Water, I think, is the most amazing substance we know. Bar none. It has properties no other substance has and it is arguably the very stuff of life.
Water flows in channels. We call these channels rivers, streams, creeks, and so on. Water responds to gravity and drifts downward, slowly, in the controlled grooves of habit and centuries. That's what water does.
But when there is too much water, say, after an abundance of rain, the water swells in its familiar - even controlled - channels and while it threatens to spill over the banks of the channel that contains it, it's somewhat rare for a flood to occur in any given area. Floods are not habitual. Repetitive in great infrequency, perhaps, but the flood is an uncommon act.
Flood is a loss of control. Sometimes, people know from history how the water re-channels when a flood occurs. And so they seek to steer it. They create spillways and emergency canals. When chaos erupts, it quickly subsides due to careful planning. The flood and its violent threat become... a harmless runoff. Tragedy averted.
Entrepreneurs and economists and politicians should study flood management. All of these folks are in the business of flow dynamics. The only difference is that water can't buck gravity. But if a crowd or money can begin in one well-defined and frictionless groove, then they'll likely continue - like water flowing downriver.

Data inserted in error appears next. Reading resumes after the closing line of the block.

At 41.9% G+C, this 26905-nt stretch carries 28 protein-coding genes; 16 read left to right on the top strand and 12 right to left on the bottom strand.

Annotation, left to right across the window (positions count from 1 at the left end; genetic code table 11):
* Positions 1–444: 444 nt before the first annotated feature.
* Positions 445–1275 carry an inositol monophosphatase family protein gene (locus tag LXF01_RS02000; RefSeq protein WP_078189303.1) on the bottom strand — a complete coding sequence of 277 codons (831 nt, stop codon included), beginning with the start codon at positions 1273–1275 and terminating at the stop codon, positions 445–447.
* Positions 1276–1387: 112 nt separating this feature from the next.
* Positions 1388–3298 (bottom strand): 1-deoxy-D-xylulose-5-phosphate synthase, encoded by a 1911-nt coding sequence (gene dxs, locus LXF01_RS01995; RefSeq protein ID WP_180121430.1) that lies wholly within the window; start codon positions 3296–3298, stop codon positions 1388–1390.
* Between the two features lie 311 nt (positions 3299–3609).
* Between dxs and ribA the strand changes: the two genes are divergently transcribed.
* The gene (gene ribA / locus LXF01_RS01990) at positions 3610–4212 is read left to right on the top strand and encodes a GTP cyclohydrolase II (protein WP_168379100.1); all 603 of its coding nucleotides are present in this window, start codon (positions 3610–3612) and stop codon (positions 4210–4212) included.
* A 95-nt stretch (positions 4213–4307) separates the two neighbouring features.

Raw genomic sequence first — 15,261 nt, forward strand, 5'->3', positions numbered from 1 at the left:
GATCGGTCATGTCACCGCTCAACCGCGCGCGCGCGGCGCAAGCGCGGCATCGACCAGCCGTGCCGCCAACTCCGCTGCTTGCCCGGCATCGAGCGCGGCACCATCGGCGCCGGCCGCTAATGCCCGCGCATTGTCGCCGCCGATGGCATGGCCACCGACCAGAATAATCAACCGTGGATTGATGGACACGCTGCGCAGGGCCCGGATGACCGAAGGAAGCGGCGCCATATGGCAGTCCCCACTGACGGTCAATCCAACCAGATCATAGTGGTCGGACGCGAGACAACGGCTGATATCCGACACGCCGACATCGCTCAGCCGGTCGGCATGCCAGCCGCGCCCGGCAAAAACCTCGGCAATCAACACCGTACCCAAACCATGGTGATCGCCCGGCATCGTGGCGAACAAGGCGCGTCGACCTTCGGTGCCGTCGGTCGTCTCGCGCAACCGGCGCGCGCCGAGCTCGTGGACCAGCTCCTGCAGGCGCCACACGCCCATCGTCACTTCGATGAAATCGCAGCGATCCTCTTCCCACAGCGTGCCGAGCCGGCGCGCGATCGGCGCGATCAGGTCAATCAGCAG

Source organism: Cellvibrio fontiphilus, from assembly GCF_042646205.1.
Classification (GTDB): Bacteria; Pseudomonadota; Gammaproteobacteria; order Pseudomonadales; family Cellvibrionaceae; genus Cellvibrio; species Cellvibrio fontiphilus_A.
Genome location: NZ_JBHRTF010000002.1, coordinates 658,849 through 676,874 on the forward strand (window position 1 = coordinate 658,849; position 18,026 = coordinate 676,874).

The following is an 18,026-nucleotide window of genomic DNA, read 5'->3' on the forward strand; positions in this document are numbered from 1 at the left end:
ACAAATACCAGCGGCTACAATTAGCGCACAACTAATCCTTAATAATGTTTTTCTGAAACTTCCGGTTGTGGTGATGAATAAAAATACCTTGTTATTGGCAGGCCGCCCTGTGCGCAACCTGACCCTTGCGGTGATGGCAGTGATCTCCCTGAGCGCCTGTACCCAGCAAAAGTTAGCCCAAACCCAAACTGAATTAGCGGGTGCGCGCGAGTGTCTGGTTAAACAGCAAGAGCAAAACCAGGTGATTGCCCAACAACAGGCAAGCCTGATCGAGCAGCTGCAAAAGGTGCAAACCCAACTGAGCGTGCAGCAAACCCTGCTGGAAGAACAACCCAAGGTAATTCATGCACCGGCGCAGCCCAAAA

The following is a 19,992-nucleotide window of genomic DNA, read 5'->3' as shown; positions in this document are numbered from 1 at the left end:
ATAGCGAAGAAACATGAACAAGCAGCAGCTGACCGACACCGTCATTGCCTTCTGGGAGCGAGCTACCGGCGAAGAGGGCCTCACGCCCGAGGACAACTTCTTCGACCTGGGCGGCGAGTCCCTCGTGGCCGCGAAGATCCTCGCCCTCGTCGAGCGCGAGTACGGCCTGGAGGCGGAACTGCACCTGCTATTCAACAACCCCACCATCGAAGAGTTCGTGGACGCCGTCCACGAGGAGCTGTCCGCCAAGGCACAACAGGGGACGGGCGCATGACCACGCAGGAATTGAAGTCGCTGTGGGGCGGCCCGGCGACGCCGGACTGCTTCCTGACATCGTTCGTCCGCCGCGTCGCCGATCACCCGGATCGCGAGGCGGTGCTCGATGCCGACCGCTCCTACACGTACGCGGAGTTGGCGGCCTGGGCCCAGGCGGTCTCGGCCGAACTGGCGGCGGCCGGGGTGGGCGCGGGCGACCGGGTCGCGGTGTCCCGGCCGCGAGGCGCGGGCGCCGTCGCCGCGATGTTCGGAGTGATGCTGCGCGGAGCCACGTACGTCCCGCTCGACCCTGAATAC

What happens though when there is a swell? Where does the runoff go?
We think about this in terms of phone systems and lobby design and change / release management, but we don't think about it in terms of competitor collapse. We're not prepared for sudden chaotic victory. (Iraq is a great example of this - we won and then what was the plan? It took a few years before we recognized Petraeus' genius with this.) We're not prepared to notice or care about that slow trickle toward a disruptive innovation.
And I'm not sure that we're able to really track flow. Outside of our own org and - to a lesser degree - our industry, where does it all go?
In this surprising time, isn't an awareness of the flow around us critically important? Because crowds and rivers of money often choose paths we didn't intend, like water. We don't expect water to buck gravity, but somehow we expect anti-gravity when it comes to people. We forget that we aren't the only attractive body in the system.
And I think this is the reason that people who focus on what ought to be and fight for that meet only marginal success. They should instead recognize what they can't control and simply, "Go with the flow."